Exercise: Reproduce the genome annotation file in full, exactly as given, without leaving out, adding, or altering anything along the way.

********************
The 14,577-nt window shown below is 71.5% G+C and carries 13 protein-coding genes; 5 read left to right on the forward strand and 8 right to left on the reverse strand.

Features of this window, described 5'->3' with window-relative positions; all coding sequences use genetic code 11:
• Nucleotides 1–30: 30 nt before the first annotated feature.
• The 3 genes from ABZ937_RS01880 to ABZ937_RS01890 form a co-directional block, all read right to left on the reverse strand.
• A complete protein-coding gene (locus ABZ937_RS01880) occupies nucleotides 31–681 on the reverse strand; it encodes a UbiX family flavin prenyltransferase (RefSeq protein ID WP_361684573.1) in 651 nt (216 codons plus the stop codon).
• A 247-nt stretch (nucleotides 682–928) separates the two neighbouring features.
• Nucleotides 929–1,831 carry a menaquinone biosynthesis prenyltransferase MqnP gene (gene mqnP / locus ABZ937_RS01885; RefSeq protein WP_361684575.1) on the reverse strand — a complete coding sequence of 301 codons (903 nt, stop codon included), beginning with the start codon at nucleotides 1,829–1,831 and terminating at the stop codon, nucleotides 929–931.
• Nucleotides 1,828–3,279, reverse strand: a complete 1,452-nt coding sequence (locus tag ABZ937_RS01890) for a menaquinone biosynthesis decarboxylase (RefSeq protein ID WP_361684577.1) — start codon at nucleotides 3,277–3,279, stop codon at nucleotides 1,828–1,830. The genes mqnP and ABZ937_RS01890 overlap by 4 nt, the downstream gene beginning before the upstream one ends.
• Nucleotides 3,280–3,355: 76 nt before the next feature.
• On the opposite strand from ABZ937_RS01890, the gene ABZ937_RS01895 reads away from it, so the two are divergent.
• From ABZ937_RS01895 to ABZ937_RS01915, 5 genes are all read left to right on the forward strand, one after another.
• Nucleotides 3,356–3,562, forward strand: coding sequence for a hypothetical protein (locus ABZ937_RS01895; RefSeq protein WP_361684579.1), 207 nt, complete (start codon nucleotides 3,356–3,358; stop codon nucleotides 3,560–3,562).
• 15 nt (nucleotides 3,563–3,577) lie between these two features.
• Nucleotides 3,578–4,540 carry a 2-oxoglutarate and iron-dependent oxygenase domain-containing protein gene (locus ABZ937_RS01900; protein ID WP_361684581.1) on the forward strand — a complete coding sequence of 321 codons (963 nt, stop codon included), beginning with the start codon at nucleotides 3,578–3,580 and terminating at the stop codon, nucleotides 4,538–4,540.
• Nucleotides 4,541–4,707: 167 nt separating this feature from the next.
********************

The 14,577-nt window shown below is 71.5% G+C and carries 13 protein-coding genes; 5 read left to right on the forward strand and 8 right to left on the reverse strand.

Features of this window, described 5'->3' with window-relative positions; all coding sequences use genetic code 11:
• Nucleotides 1–30: 30 nt before the first annotated feature.
• The 3 genes from ABZ937_RS01880 to ABZ937_RS01890 form a co-directional block, all read right to left on the reverse strand.
• A complete protein-coding gene (locus ABZ937_RS01880) occupies nucleotides 31–681 on the reverse strand; it encodes a UbiX family flavin prenyltransferase (RefSeq protein ID WP_361684573.1) in 651 nt (216 codons plus the stop codon).
• A 247-nt stretch (nucleotides 682–928) separates the two neighbouring features.
• Nucleotides 929–1,831 carry a menaquinone biosynthesis prenyltransferase MqnP gene (gene mqnP / locus ABZ937_RS01885; RefSeq protein WP_361684575.1) on the reverse strand — a complete coding sequence of 301 codons (903 nt, stop codon included), beginning with the start codon at nucleotides 1,829–1,831 and terminating at the stop codon, nucleotides 929–931.
• Nucleotides 1,828–3,279, reverse strand: a complete 1,452-nt coding sequence (locus tag ABZ937_RS01890) for a menaquinone biosynthesis decarboxylase (RefSeq protein ID WP_361684577.1) — start codon at nucleotides 3,277–3,279, stop codon at nucleotides 1,828–1,830. The genes mqnP and ABZ937_RS01890 overlap by 4 nt, the downstream gene beginning before the upstream one ends.
• Nucleotides 3,280–3,355: 76 nt before the next feature.
• On the opposite strand from ABZ937_RS01890, the gene ABZ937_RS01895 reads away from it, so the two are divergent.
• From ABZ937_RS01895 to ABZ937_RS01915, 5 genes are all read left to right on the forward strand, one after another.
• Nucleotides 3,356–3,562, forward strand: coding sequence for a hypothetical protein (locus ABZ937_RS01895; RefSeq protein WP_361684579.1), 207 nt, complete (start codon nucleotides 3,356–3,358; stop codon nucleotides 3,560–3,562).
• 15 nt (nucleotides 3,563–3,577) lie between these two features.
• Nucleotides 3,578–4,540 carry a 2-oxoglutarate and iron-dependent oxygenase domain-containing protein gene (locus ABZ937_RS01900; protein ID WP_361684581.1) on the forward strand — a complete coding sequence of 321 codons (963 nt, stop codon included), beginning with the start codon at nucleotides 3,578–3,580 and terminating at the stop codon, nucleotides 4,538–4,540.
• Nucleotides 4,541–4,707: 167 nt separating this feature from the next.